It took a Republican man, state Senator Jeff Dial, supported by Democratic state Senator Katie Hobbs, to propose an amendment from the Senate floor to make an exception for rape and incest, which subsequently passed.
Of course, these victims will have to prove they were raped to their insurance provider because of the prohibitions of the underlying bill.
To her credit, Hobbs tried to head off another nasty bit of 1318, which would make abortion providers register personal information with the Arizona Department of Health Services, making that information possibly subject to public-records requests.
Hobbs' amendment merely would have required the DHS to redact an abortion provider's name, home address, and phone number.
Seems a rather common-sense rule if you want to keep the anti-abortion wackos from harassing, threatening, and even murdering obstetricians and gynecologists.
According to the website for the pro-choice National Abortion and Reproductive Rights Action League, "eight clinic workers -- including four doctors, two clinic employees, a clinic escort, and a security guard -- have been murdered in the United States" since 1993.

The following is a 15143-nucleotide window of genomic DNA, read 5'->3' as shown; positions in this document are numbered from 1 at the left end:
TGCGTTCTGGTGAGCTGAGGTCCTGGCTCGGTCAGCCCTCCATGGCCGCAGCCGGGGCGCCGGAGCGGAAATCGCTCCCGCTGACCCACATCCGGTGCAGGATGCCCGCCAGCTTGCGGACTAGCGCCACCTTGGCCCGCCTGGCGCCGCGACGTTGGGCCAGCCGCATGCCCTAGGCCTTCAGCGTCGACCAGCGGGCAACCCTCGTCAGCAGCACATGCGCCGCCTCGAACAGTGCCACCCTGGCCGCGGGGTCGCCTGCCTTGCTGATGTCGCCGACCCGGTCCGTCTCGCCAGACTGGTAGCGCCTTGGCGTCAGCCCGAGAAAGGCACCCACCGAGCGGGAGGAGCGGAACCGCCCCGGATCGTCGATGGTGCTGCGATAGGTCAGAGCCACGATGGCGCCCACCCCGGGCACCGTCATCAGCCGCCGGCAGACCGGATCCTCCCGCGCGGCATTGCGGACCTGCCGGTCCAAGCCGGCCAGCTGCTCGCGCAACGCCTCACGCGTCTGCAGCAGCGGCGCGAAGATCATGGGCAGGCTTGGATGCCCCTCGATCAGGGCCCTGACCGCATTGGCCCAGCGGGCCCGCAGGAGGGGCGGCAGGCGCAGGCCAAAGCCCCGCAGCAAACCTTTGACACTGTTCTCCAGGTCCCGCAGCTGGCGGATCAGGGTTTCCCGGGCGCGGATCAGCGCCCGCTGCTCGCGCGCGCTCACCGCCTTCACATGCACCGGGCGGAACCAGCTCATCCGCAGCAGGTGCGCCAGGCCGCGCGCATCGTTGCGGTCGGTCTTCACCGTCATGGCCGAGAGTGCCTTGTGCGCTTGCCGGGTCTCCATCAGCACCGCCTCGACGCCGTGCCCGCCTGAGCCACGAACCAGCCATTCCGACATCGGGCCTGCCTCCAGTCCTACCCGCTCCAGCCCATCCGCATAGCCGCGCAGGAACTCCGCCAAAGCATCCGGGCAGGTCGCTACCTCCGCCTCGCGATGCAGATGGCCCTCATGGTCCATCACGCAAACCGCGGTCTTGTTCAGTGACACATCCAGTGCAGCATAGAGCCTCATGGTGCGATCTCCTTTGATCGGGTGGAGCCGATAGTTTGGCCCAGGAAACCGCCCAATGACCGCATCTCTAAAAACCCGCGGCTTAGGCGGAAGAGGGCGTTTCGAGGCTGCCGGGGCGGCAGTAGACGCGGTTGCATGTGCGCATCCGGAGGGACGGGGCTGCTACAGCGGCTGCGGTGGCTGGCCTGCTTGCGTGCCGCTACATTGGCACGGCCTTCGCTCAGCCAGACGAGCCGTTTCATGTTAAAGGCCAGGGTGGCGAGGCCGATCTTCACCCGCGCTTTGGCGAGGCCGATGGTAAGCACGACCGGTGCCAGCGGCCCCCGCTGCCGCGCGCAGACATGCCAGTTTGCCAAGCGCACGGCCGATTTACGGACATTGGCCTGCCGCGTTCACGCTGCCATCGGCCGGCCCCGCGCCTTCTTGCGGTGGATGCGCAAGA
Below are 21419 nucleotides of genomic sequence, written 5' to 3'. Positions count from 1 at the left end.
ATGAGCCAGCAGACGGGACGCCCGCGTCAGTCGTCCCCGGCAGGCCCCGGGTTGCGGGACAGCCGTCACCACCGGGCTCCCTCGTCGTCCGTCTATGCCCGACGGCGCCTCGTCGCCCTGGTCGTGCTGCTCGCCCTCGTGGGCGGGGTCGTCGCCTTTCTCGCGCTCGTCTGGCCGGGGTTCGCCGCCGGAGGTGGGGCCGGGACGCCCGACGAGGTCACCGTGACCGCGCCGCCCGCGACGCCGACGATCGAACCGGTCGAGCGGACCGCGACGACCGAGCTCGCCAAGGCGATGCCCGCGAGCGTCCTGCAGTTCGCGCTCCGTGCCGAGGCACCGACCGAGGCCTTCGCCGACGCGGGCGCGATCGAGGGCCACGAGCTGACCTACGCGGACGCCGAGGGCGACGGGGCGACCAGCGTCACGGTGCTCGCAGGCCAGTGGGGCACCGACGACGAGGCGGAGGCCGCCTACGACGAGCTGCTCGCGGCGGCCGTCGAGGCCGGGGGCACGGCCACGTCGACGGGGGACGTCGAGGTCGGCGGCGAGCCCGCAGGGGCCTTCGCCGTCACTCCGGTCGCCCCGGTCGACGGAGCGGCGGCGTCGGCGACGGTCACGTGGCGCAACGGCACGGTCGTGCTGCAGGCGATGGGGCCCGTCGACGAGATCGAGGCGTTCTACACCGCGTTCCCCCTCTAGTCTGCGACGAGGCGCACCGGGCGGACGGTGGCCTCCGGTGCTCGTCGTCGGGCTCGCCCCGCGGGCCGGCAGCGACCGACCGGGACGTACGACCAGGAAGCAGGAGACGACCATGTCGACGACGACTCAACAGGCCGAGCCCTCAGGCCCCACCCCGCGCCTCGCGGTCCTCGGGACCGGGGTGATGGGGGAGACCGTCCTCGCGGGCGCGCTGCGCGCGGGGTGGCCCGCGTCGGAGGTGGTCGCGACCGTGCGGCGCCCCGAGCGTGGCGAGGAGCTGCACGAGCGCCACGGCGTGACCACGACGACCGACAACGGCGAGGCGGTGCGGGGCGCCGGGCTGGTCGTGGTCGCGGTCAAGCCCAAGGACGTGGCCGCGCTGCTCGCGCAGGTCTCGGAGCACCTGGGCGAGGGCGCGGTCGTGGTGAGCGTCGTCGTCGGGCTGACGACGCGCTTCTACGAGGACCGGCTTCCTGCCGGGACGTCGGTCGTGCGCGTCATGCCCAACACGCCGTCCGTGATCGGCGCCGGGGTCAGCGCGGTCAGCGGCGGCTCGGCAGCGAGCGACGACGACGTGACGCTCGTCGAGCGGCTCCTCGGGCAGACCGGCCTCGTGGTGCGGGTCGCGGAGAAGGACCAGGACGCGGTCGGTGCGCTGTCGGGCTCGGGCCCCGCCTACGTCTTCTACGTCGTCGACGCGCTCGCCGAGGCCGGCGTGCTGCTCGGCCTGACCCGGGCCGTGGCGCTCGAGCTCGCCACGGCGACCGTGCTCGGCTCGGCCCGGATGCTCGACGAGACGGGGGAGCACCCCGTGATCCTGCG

NARAL also states there have been 17 attempted murders in about the same period of time, and "more than 6,800 reported acts of violence against abortion providers since 1977," including everything from threats and intimidation to bombings and arson.
But Hobbs' amendment failed both in the state Senate Health and Human Services Committee and when she proposed it on the floor of the Senate.
Later, when the bill was heard in a the House Federalism and States' Rights Committee (a wing-nutty name if there ever was one), Democratic state Representative Rebecca Rios observed that the Legislature was considering a bill to redact the addresses of state legislators.
But not abortion doctors?
Testifying in this committee, Herrod claimed that aspect of the bill was merely "an accountability measure."